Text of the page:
The heart of tech is coming to the heart of the Mediterranean. Join TNW in València this March 🇪🇸

This article was published on November 10, 2015

NSA ordered to stop collecting phone records in largely symbolic ruling

NSA ordered to stop collecting phone records in largely symbolic ruling
Bryan Clark
Story by

Bryan Clark

Former Managing Editor, TNW

Bryan is a freelance journalist. Bryan is a freelance journalist.

A federal judge ruled today that the National Security Agency (NSA) must cease collecting the phone records of California attorney J.J. Little and others at his legal practice.

The victory follows the growing sentiment that NSA data collection methods violate constitutionally-protected freedoms to privacy. A similar case was heard in May of this year and ruled that bulk collection of telephone metadata by the agency was illegal according to federal law.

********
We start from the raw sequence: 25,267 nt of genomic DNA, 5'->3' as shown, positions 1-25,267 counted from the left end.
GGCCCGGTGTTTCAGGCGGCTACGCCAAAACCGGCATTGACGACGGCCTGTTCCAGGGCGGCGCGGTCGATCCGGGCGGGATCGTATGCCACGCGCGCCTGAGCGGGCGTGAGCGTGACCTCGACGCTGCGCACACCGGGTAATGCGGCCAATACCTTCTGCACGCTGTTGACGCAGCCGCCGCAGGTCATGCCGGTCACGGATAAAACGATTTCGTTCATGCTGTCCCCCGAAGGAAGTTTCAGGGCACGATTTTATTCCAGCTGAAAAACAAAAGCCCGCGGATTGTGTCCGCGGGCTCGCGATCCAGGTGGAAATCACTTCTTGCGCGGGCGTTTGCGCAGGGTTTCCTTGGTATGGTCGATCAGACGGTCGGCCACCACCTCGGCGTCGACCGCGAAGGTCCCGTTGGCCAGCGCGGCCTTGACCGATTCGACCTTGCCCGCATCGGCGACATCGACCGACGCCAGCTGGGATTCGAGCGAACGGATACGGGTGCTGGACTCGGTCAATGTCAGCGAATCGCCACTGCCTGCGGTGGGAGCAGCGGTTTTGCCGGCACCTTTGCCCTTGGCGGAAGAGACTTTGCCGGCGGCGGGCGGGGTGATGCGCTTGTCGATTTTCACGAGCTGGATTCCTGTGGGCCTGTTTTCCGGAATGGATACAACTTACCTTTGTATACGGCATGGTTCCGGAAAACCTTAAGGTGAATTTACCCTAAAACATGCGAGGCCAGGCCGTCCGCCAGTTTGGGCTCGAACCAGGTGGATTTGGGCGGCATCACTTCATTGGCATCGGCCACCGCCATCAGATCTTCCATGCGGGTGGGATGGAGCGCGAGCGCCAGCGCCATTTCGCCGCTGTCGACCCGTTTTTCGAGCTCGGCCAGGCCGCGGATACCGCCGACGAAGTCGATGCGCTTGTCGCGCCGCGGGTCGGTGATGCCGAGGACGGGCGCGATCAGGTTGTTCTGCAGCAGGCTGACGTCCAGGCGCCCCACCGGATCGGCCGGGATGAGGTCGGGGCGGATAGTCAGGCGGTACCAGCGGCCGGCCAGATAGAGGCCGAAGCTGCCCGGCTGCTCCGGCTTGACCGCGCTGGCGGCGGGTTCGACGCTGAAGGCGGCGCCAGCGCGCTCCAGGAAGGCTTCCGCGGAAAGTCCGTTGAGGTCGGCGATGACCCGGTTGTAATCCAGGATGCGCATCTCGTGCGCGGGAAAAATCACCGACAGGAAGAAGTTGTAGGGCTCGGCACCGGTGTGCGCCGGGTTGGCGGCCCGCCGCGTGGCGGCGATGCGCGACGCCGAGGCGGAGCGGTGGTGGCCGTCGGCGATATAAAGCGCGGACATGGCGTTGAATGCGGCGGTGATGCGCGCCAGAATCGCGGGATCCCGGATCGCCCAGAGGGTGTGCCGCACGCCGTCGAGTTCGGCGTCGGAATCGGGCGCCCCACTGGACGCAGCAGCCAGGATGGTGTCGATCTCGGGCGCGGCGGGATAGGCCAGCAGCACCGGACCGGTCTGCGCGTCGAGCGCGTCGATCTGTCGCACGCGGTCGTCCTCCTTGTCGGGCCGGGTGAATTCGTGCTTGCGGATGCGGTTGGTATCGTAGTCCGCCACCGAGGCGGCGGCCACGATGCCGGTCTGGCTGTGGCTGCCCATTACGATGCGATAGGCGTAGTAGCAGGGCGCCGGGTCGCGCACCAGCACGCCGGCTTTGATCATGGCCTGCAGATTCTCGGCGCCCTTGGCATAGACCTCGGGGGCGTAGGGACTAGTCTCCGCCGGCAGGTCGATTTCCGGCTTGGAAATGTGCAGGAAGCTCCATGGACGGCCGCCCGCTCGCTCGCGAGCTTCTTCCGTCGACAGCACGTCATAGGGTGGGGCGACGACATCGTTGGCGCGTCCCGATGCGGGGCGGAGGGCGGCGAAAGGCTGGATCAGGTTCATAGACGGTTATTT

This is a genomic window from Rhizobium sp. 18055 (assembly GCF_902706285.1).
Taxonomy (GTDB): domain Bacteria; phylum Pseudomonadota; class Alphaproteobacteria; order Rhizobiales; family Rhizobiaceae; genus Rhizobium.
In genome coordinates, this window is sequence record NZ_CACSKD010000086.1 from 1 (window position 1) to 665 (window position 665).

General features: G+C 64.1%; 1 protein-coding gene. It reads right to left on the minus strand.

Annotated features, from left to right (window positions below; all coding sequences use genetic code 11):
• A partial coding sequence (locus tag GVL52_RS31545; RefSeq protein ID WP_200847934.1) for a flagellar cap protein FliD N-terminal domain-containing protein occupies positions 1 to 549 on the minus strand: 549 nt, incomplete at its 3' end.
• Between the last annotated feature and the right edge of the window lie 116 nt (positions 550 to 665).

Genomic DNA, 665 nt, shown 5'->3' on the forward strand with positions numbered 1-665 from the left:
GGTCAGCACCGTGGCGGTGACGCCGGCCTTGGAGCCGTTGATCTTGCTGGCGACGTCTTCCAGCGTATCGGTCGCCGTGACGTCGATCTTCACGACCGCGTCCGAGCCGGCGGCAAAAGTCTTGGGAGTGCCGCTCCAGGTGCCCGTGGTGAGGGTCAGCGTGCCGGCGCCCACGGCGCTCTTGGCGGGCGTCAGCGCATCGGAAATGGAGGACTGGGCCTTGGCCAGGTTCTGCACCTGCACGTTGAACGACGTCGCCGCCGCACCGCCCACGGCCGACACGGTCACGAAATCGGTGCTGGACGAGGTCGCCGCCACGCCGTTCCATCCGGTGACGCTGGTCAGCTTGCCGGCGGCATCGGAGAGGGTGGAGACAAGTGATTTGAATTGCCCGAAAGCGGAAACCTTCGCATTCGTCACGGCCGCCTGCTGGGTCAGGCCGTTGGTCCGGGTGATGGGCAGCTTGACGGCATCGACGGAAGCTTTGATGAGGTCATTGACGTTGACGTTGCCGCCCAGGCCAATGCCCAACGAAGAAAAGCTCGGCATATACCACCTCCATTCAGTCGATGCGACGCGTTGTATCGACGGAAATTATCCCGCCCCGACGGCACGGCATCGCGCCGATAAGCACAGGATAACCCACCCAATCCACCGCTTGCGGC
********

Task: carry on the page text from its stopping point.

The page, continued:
Another, in October, ruled in favor of the NSA by rejecting a motion that challenged warrantless surveillance.

Any win against the NSA is a historic one, but this ruling is largely symbolic.

Currently the NSA is scheduled to end its controversial bulk collection techniques that result in the interception of cell phone metadata on November 29 in favor of a more targeted system.

While the decision has a decidedly narrow scope, it is indeed a win for privacy advocates and civil liberties groups that have become growingly concerned that the NSA is overstepping its legal bounds. It could also have future value as a legal precedent for unlawful collection of data.

NSA Loses Phone Spying Case [Huffington Post]

Back to top